Let’s Get Better at apologizing as we build up the skills of adulthood that makes us the best versions of ourselves.

When did school become so geared toward the traditional idea of success that it abandoned the teaching of actual basics?

First comes graduation, then comes college then comes the career without the baby carriage.


Home Economics in high schools provided tools for developing young adults capable of knowing the most basic ways to take care of things at home. A home econ class revamped toward building great adults would do more than even the previous model. I’m sure the course lacked in areas but instead of taking away the program for budget cuts why not take the foundation earlier versions have laid a step further?

I believe a home econ class for today’s generation is needed because so many young adults today definitely could have used it. Myself included. Learning things the hard way when it comes to changing a tire or understanding student loans is a little unnecessary when you’ve spent years in school learning information you may not ever use.

Imagine a course that would go beyond cooking lessons to the garage where it shows students how to change a tire. This course could cover down on all the things schools aren’t teaching right now like how to do your taxes, or how to open a savings and banking account. It could go beyond sewing lessons to teach budgeting, how to price compare consumer products, networking, investing, and more.

A course designed to help students learn things that they will use on a daily basis would benefit the communities in which they are implemented because students would be given the tools needed to become knowledgeable adults in a host of areas. Knowledgeable young adults could then make conscious, informed decisions that could potentially elevate the economy as a whole.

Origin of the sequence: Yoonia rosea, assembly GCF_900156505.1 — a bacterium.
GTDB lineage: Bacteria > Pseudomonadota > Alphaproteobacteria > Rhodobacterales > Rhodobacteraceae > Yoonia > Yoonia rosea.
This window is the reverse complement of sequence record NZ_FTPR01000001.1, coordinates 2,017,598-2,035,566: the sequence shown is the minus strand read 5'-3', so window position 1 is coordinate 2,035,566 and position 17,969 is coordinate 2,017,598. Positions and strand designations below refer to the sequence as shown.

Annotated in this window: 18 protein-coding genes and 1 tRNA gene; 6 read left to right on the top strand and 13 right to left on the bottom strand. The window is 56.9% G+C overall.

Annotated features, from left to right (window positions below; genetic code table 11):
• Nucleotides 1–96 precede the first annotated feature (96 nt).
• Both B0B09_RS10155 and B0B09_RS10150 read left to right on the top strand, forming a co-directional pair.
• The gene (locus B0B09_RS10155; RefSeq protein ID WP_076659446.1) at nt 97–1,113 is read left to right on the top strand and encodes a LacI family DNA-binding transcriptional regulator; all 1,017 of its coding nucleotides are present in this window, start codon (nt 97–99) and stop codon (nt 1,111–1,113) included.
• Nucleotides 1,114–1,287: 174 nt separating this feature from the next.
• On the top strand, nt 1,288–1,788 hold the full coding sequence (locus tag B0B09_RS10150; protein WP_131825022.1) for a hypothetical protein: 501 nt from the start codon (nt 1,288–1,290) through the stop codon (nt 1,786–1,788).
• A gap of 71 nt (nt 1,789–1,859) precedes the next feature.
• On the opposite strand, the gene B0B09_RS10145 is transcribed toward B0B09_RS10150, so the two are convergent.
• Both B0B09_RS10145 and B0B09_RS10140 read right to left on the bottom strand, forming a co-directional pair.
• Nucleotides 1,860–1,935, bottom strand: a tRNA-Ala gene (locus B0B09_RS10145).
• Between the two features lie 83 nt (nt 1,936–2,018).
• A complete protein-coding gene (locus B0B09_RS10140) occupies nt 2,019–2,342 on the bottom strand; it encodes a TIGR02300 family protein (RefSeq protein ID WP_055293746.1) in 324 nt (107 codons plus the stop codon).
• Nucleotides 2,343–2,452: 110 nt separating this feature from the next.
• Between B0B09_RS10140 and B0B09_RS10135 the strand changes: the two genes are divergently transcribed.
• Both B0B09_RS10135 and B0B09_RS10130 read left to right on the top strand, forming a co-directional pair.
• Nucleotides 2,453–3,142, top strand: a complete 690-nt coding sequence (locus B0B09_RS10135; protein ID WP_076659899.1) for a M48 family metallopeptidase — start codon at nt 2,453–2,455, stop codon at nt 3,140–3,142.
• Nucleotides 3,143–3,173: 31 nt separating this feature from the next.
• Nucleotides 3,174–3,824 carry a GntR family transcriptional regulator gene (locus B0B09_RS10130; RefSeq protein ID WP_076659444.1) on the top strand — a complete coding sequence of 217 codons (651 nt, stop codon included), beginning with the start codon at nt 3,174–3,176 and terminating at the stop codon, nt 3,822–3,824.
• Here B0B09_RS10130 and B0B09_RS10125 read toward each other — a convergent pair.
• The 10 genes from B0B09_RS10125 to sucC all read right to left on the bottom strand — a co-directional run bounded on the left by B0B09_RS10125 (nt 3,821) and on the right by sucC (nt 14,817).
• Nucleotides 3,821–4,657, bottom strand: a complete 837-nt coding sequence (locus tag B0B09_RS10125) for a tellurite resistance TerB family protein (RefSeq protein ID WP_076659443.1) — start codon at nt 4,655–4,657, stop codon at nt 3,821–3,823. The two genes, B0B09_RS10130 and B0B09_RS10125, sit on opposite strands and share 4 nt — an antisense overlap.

For all of those out there saying “school is not supposed to be responsible for teaching students what parents should” or “Isn’t that what college is for?” then let me further explain…

1. Parents are only able to pass on the knowledge that they have readily available, in many circumstances, parents are not able to give their children certain information on things like taxes, loans, and banking because they do not fully understand it themselves. Factor in the growing number of students that come for low income families and you should realize that there is a knowledge deficit in many American homes toward basic information.

2. Too often students learn a plethora of things in school and never understand how it’s relevant or how to apply it to daily life. Throughout high school and college I zoned out in my required general classes to ask myself “When the %*&! am I ever going to use this?”


And despite the groaning from all the educators out there, it’s a valid question. If you don’t relate/show how understanding basic math is incorporated into things like finances and cooking then young Tiffany will continue to see math as a language she doesn’t understand.

Young Tiffany will then make basic mistakes in finances due to her lack of understanding that will affect her life for years to come. Now, Tiffany is on government assistance, she can’t cook, and doesn’t know how to put air in a tire but at least she remembers y = mx + b from high school algebra.
OK, Ok, I know that was a little dramatic but you get my point. You can’t not give a generation the tools they need or make getting a college degree a luxury item but then complain that they aren’t being good stable citizens. Speaking of college it brings me to my next point…

3. For the “isn’t that what college is for?” crowd, please understand that college is not for everyone and if a young student doesn’t learn the basis of loans, interest, networking, budgeting etc…then they are only going to end up like young Tiffany even if they attend a higher education institution.
Even if they don’t the main issue is not whether high school should be responsible for teaching these things but the real question is; Why wouldn’t you want your tax dollars invested in a course that would build a foundation in becoming a stable adult for those who will be responsible for taking the torch from you.

Our communities are not what they were 50 years ago. Little Aaron may not learn networking from his father at the barbershop because his father may not be present for various reasons.